Saturday, 7 November 2015


During the holiday we saw what looked like two different species of mudskipper at Port Douglas. The first was a small fish about 3"  (7.5cm) long and which inhabited the mud on the edge of the marina. This was a very limited habitat, with mud no more than about 1m wide, with rocks and scattered mangroves growing in it. From memory I don't remember this habitat expanding or contracting much with the tide, i.e. there wasn't much of a tidal range.

The second type of mudskipper was seen on the banks of the tidal section of river at Port Douglas. Here on the edge of the mangroves there was much more exposed mud and the mudskippers here were a lot bigger, some reaching 8" (20cm). There were also no rocks on this mud and it seemed to have a large tidal range.

When I saw them I couldn't be sure if these were the same species as those seen in the harbour, i.e. I thought it possible that the larger fish were simply the adults whilst the smaller fish might be juveniles occupying a different habitat.

Since I've been back in the UK I've been doing some research to try to find the truth about these fascinating creatures. Whilst searching the internet for infromation I came across a paper called "The natural history of mudskippers in northern Australia, with field identification characters - Takita, Larson & Ishimatsu (2011)". It cost me £2 to download but proved to be an excellent read.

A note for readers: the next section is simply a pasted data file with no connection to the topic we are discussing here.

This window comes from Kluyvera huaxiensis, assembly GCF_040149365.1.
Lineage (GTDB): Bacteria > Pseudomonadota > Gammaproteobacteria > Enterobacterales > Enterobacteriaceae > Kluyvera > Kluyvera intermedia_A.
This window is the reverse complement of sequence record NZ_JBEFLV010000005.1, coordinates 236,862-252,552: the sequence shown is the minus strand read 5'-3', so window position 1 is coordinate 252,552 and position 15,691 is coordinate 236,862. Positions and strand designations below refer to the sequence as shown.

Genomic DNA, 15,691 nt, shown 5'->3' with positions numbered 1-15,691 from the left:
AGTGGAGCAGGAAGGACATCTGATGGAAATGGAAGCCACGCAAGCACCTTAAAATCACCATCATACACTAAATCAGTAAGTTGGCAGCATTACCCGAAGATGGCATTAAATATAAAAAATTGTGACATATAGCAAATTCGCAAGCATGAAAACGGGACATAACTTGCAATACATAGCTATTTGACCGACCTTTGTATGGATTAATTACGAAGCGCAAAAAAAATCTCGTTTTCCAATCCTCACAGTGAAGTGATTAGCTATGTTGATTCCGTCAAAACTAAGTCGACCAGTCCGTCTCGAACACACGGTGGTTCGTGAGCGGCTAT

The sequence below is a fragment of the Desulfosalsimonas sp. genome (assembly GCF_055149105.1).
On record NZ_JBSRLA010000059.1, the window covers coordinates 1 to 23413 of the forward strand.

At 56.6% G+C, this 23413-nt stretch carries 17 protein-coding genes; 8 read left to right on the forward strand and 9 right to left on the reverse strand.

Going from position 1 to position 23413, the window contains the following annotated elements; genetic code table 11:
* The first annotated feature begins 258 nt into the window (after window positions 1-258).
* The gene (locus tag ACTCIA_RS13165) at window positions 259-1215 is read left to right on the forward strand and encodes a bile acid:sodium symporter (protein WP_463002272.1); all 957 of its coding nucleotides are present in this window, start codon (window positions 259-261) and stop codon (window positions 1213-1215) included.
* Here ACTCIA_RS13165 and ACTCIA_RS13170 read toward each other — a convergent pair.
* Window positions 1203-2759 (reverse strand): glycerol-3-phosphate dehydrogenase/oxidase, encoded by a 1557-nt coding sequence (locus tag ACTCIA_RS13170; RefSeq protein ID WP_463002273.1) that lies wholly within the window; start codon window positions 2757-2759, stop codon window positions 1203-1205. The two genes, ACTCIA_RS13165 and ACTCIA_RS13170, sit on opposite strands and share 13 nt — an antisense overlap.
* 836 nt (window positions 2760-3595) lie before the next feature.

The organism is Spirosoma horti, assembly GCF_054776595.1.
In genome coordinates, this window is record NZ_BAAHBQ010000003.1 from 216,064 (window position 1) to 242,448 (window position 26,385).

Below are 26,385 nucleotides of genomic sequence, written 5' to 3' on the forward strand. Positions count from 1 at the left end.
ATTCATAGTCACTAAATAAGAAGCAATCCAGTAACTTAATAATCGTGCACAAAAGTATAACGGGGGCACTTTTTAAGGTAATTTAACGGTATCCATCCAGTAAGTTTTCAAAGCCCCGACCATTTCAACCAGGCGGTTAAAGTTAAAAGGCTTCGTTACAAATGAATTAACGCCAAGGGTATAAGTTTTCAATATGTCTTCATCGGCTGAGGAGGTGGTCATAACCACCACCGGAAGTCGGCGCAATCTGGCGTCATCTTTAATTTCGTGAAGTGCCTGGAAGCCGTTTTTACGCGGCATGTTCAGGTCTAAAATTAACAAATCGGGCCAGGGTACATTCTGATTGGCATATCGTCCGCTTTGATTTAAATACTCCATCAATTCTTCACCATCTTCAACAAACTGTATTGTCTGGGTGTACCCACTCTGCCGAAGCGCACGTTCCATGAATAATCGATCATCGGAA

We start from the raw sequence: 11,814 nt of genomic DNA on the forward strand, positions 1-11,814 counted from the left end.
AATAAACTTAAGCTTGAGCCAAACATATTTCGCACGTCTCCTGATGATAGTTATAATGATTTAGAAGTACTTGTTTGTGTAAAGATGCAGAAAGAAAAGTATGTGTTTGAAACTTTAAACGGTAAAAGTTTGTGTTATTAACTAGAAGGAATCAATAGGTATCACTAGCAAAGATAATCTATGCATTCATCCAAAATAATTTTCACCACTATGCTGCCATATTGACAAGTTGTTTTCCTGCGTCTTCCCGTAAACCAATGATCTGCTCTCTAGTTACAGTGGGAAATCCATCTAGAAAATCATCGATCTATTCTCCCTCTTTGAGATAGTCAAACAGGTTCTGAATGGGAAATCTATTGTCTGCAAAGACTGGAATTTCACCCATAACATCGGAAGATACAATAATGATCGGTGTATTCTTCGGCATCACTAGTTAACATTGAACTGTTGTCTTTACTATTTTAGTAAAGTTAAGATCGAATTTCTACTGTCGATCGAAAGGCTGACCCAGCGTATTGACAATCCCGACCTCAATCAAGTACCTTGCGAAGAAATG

It turns out that not only are there many species of mudskipper in northern Australia, there are in fact several genera. I'm now convinced that we saw two species, in fact I think that they are from two different genera Periophthalmodon and Periophthalmus. They're a bit difficult to id for sure from photographs, but I think that the large fish from the river is Periophthalmodon freycineti or giant mudskipper whilst the fish from the harbour is silver-lined (barred) mudskipper Periophthalmus argentilineatus.

Giant mudskipper.

Silver-lined mudskipper. I think.... I can't see the silver lines on this one but it was in the same area as the fish above.

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